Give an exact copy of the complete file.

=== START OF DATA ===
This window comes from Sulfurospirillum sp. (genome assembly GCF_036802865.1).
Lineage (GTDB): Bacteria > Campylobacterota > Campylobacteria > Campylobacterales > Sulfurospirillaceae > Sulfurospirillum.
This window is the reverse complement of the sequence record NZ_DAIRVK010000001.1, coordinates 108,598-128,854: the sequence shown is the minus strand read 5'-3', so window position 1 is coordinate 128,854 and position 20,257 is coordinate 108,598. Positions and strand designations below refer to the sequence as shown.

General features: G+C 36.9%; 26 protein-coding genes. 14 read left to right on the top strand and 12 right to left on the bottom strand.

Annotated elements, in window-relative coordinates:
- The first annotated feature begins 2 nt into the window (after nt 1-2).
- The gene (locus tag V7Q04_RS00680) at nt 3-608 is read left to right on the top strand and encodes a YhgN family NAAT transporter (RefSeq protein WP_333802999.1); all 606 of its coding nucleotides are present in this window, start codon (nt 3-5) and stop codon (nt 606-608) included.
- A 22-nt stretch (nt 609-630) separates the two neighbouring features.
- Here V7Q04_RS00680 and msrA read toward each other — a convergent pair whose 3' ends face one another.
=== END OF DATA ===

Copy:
This window comes from Sulfurospirillum sp. (genome assembly GCF_036802865.1).
Lineage (GTDB): Bacteria > Campylobacterota > Campylobacteria > Campylobacterales > Sulfurospirillaceae > Sulfurospirillum.
This window is the reverse complement of the sequence record NZ_DAIRVK010000001.1, coordinates 108,598-128,854: the sequence shown is the minus strand read 5'-3', so window position 1 is coordinate 128,854 and position 20,257 is coordinate 108,598. Positions and strand designations below refer to the sequence as shown.

General features: G+C 36.9%; 26 protein-coding genes. 14 read left to right on the top strand and 12 right to left on the bottom strand.

Annotated elements, in window-relative coordinates:
- The first annotated feature begins 2 nt into the window (after nt 1-2).
- The gene (locus tag V7Q04_RS00680) at nt 3-608 is read left to right on the top strand and encodes a YhgN family NAAT transporter (RefSeq protein WP_333802999.1); all 606 of its coding nucleotides are present in this window, start codon (nt 3-5) and stop codon (nt 606-608) included.
- A 22-nt stretch (nt 609-630) separates the two neighbouring features.
- Here V7Q04_RS00680 and msrA read toward each other — a convergent pair whose 3' ends face one another.